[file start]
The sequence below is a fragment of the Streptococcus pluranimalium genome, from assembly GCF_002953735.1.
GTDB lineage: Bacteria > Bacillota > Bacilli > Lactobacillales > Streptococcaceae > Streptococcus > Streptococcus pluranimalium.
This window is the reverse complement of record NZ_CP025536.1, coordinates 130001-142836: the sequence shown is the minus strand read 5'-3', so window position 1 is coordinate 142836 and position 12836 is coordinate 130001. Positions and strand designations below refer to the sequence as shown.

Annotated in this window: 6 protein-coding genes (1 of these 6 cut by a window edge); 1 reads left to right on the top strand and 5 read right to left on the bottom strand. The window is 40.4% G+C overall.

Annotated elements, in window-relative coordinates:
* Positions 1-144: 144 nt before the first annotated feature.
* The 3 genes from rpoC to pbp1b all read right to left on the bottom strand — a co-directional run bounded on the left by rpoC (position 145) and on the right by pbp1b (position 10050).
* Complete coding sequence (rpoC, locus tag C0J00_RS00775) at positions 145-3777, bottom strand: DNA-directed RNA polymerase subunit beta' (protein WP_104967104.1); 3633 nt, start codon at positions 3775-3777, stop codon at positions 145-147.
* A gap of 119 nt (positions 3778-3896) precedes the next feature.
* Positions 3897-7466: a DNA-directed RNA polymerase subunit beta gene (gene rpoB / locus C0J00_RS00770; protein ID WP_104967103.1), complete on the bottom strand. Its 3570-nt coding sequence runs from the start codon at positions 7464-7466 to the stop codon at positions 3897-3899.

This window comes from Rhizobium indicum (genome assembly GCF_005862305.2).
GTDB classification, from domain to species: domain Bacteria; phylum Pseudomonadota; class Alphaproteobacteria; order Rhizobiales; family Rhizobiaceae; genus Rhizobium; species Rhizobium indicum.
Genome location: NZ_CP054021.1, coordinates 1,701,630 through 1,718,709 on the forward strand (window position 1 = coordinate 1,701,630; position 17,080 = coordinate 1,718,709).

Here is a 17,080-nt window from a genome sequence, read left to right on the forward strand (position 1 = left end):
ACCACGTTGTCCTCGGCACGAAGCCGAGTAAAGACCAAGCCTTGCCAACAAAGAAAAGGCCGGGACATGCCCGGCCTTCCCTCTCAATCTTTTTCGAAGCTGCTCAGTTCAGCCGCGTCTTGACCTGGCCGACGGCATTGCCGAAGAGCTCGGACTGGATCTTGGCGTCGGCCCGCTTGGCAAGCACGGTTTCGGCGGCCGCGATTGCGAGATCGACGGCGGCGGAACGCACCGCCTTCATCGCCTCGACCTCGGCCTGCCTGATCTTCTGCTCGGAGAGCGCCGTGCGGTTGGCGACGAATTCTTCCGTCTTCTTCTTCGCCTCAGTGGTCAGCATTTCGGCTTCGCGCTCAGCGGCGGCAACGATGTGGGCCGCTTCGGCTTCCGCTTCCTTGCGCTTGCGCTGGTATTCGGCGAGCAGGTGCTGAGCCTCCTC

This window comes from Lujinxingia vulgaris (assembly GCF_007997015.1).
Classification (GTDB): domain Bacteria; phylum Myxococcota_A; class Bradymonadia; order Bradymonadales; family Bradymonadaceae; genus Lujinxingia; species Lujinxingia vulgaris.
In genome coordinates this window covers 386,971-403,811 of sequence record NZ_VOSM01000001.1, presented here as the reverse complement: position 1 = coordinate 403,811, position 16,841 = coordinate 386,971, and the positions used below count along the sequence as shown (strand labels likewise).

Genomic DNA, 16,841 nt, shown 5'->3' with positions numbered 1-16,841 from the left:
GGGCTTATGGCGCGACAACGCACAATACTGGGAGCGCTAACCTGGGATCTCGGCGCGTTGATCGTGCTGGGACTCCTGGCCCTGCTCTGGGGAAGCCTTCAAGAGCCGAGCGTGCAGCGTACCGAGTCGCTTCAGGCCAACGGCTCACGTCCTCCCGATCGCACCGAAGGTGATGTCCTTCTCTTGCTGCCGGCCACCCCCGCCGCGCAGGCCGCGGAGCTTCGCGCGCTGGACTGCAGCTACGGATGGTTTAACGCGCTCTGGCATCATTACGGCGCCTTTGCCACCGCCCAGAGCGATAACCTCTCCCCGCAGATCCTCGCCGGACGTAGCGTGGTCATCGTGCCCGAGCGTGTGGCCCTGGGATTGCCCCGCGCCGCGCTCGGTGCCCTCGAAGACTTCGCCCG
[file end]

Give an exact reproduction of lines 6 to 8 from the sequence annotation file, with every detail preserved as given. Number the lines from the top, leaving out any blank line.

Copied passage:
* Positions 1-144: 144 nt before the first annotated feature.
* The 3 genes from rpoC to pbp1b all read right to left on the bottom strand — a co-directional run bounded on the left by rpoC (position 145) and on the right by pbp1b (position 10050).
* Complete coding sequence (rpoC, locus tag C0J00_RS00775) at positions 145-3777, bottom strand: DNA-directed RNA polymerase subunit beta' (protein WP_104967104.1); 3633 nt, start codon at positions 3775-3777, stop codon at positions 145-147.